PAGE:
Saturday, January 24, 2009

Early Morning Tree

Oil on canvas
16 x 12

No mythology, mysticism or any other m-words today, just a picture of a tree. This time its early morning, the sun is just rising and the ground fog is burning off. That's actually one of my favorite times of day, if only it didn't come so early. Well, you can't have everything. I'm not really sure what to say about this painting. It's not earth shattering in composition, color, paint handling or anything else for that matter, but it does do what I wanted it to do. It gives that feeling of the early morning quite when the world is just waking up. At least I think it does. One comment I should make is that, on my screen at least, it's coming out a half step lighter and higher in chroma than in real life. The coloring is really pretty subtle. One of these days I'll figure out the differences between all these picture programs.

Monday, January 19, 2009

Lone Oak

Oil on Canvas
12 x 16

I used to think a tree was just a tree. Then I grew older and possibly wiser, and found that trees were much more. At one time I was real big into bonsai trees. I still am but not to the same extent. There's a distinctly romantic component to bonsai. One tree is supposed to represent all of nature. Ideally it will take you away to a place.

Many bonsai artists also begin to dig into some of the folklore regarding trees. Let's take a brief look at the oak. The oak was considered the cosmic storehouse of wisdom by the ancient Celts due to its growth and expanse, and was honored for its endurance and noble presence. The wearing of oak leaves was a symbol of honor in several cultures such as the Greeks and Romans and is even continued on today in military medals (oak leaf clusters in lieu of duplicate medals). Sometimes the name druid is traced back to the Celtic term for the oak, duir. The usual translation for duir is door though. According to lore the spiritual Celts would "access the ethereal planes of higher thought" (visions and such) by "opening the oak door." Further merit was given the oak as a consequence of it's apparent ability to attract lightning. Personally I'm not so sure I would consider this a plus especially if I were a tree, but then I'm not a druid. The oak is said to represent "all that is true, wholesome, stable and noble." So if you're having a rough day picture the oak and draw into its strength.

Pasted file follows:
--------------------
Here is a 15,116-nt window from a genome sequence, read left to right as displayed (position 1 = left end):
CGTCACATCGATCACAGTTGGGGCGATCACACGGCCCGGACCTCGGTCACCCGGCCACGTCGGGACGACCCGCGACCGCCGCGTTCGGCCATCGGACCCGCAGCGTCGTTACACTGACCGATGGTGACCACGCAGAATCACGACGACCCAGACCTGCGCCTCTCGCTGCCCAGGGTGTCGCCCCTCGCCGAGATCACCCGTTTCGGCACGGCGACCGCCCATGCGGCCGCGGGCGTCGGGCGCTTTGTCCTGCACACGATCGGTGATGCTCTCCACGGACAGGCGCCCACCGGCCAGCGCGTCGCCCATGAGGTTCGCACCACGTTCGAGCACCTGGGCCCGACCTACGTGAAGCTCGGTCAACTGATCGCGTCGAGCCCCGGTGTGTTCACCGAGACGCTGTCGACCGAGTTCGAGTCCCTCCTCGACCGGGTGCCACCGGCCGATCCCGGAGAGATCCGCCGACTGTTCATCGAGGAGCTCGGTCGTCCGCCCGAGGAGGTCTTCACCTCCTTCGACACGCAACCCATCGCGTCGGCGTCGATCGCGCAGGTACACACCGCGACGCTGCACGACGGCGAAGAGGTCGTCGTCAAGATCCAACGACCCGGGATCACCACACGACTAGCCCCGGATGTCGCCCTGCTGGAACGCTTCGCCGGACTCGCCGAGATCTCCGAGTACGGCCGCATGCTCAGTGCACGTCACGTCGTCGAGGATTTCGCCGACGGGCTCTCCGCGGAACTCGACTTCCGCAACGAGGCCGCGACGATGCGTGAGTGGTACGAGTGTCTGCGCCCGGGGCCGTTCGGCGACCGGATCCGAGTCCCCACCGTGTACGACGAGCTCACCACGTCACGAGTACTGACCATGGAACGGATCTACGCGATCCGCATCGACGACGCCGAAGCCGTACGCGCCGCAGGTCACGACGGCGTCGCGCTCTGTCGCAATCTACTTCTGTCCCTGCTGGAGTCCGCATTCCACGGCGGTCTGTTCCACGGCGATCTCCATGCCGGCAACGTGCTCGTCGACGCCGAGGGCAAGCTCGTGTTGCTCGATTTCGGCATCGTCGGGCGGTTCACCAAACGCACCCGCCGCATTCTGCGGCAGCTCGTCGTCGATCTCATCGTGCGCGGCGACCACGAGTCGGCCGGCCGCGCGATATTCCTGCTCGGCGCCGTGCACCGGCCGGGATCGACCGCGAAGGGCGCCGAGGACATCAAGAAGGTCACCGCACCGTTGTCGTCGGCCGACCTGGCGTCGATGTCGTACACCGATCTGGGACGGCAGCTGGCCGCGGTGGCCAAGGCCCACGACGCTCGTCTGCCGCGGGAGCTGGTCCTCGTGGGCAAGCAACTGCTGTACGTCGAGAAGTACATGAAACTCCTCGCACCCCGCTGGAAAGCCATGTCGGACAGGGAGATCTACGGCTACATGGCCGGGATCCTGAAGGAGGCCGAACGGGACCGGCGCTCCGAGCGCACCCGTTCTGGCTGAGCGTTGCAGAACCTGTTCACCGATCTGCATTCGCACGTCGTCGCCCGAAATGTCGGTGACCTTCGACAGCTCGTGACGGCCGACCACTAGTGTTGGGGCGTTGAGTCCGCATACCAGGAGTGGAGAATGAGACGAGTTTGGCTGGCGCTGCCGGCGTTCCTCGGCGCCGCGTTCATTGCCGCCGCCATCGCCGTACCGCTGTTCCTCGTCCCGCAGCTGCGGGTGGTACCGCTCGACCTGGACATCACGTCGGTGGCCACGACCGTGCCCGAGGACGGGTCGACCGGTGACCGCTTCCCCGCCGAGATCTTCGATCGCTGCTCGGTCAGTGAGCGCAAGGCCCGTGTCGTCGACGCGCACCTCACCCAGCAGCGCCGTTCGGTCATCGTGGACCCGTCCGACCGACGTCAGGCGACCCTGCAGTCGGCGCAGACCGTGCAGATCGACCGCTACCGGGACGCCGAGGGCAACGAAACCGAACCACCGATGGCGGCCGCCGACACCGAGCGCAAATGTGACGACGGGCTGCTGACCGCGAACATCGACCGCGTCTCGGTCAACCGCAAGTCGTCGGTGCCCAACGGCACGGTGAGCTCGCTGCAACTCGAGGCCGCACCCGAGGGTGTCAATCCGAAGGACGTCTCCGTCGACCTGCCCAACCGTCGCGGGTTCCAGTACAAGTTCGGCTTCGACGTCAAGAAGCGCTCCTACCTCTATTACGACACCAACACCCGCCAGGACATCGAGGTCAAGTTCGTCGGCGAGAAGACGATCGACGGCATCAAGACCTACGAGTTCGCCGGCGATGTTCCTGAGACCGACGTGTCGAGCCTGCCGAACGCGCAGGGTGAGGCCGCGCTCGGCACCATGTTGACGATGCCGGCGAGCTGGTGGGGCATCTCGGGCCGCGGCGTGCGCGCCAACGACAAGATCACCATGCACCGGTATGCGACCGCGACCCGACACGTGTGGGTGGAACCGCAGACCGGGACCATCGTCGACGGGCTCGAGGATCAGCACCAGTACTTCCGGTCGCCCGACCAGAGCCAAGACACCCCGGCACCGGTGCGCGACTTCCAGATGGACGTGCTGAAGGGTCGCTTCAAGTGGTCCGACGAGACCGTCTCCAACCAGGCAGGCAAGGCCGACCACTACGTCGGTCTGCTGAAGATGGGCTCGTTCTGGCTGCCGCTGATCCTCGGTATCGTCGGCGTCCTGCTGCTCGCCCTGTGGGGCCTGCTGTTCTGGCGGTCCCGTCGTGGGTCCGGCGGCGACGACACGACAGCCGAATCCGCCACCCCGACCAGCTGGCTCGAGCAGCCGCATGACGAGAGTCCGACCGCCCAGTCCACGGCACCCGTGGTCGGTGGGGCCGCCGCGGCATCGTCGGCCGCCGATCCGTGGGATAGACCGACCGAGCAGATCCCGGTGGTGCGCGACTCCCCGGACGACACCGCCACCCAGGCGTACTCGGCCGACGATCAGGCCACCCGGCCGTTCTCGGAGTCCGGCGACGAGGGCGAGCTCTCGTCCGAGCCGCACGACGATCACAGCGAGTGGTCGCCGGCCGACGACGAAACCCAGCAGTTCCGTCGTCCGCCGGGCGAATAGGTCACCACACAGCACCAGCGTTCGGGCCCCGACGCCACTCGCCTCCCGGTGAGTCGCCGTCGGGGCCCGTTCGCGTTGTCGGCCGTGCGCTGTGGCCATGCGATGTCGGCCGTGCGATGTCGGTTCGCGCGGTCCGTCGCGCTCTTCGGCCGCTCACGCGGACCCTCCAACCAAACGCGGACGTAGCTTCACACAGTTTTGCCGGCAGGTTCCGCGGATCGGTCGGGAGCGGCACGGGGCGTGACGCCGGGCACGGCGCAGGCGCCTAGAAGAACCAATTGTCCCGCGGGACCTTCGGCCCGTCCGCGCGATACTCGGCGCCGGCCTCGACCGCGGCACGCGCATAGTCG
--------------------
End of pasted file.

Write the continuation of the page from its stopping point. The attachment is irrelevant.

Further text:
Not much about art today I'm afraid, but maybe this was interesting anyway. So what do you think of all this? Does this painting give you any of those feelings? Nobility and strength cutting through the mist maybe. If it doesn't I guess I screwed up or maybe sometimes a tree is just a tree.

If you're interested in the symbolism of trees and other assorted things you might want to drop by

Saturday, January 10, 2009


Oil on Panel
5.5 x 12

Let's get back to some of these little landscapes I mentioned a while back. I've tried to stay away from the pretty, calendar art landscapes in my work, but I find that the last three I've done are just that, two sunsets and now a sunrise. This is the flashiest of the bunch, and as such it almost makes me cringe. Well, if the Hudson River painters could do it, I guess I can too, at least I can try and see how well they are received.

I thought I had more to say about this, but I can't think of what it would be. So there you go, first post of the year.